Did you know that tea was actually more popular at one point in France before ever reaching England? It’s true, back in the 17th Century, tea was introduced to Europe and became a huge hit in France. Tea actually arrived in Paris about 22 years before ever entering England. In the year 1636 tea wandered into Paris, first becoming popular with the nobles.
In those times, King Louis XIV (14th) was in power, and the most powerful man under him was Cardinal Mazarin, and he drank tea regularly. Cardinal Mazarin was said to have started drinking tea thinking it would help his gout, as did King Louis XIV (16th) many years later in 1665. He had been told that the Chinese and Japanese never suffered from heart problems, and reasoned that tea was responsible for it.
At those times, Madame de Sévigné recorded the doings of King Louis XIV and his associates in what would later be a famous series of gossipy letters to her daughter. Madam Sévigné often mentioned in her letters about tea. She even wrote in her letters (roughly translated into English):
“Saw the Princess de Tarente who takes 12 cups of tea every day…which she says, cures all her ills. She assured me that Monsieur de Landgrave drank 40 cups every morning. ‘But Madame, perhaps it is really only 30 or so.’ ‘No, 40. He was dying, and it brought him back to life before our eyes.’”
French doctors got excited about tea seeing it as a possible medicine. As early as 1648, a Monsieur Morisset published a treatise claiming that tea was mentally stimulating. When bringing up the concept before the faculty of medicine at the University of Paris, some enthusiastic defenders of another medicinal plant – sage, had the treatise burned.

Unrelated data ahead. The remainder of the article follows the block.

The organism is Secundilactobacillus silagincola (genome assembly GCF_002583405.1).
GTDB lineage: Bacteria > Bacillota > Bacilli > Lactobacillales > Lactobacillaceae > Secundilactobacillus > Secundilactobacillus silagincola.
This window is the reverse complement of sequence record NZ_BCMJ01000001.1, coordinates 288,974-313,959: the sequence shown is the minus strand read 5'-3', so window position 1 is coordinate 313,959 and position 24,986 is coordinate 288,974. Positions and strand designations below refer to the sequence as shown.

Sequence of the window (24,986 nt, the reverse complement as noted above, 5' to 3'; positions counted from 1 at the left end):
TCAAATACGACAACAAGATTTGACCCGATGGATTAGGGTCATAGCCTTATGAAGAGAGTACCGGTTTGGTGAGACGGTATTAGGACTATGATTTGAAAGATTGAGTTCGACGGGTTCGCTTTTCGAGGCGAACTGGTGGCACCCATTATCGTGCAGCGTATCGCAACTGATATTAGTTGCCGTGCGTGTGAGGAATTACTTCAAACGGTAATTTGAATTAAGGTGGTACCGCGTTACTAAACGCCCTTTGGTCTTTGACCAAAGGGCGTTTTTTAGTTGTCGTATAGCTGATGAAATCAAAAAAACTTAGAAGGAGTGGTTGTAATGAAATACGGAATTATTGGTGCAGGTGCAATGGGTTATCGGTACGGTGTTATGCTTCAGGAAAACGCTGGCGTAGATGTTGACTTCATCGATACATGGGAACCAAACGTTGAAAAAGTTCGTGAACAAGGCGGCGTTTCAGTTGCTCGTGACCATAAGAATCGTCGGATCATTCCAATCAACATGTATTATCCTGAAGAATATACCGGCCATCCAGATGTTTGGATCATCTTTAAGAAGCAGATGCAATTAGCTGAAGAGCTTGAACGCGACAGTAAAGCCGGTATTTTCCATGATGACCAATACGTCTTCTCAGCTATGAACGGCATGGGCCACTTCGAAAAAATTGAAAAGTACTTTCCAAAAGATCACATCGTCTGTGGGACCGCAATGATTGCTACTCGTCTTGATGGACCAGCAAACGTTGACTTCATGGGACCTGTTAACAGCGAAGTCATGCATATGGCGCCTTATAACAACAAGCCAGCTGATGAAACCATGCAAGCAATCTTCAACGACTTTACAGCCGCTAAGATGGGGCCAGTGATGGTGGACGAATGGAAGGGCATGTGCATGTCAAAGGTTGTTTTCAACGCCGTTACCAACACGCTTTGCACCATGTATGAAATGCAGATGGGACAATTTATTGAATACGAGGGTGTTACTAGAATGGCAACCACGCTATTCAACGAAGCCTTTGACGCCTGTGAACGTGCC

In 1657, the scientist Jonquest praised tea as the “divine herb”. By 1685, Philippe Sylvestre Dufour published the ‘Traites Nouveaux et Curieux du Café du The et du Chocolat’ (New and Curious Treatises on Coffee, Tea and Chocolate) which was one of the first books in French to address tea. It praised the leaf for its ability to cure headaches and aid digestion as well as offering prescriptions and such.
However, popularity among the upper classes may have been the kiss of death for tea in France. In 1789, a screaming mob, enraged by a noble class that did nothing but levy crippling taxes and make war, attacked the notorious Bastille prison. By the time the violence stopped, the king and queen had lost their heads and so had a good amount of counts, dukes, and those in high positions.
Tea, once a symbol of royalty, died with those royals. Tea’s story was not over in France, however. Only 50 years after the Revolution, and Anglo-mania swept the country. Everything English was all the fashion and it again became stylish to take tea, often in the evening after dinner and accompanied by small pastries.
If the royals and nobles had shared tea more openly from the beginning, tea may have survived through the French Revolution giving tea a much more powerful effect in France now opposed to what it is today.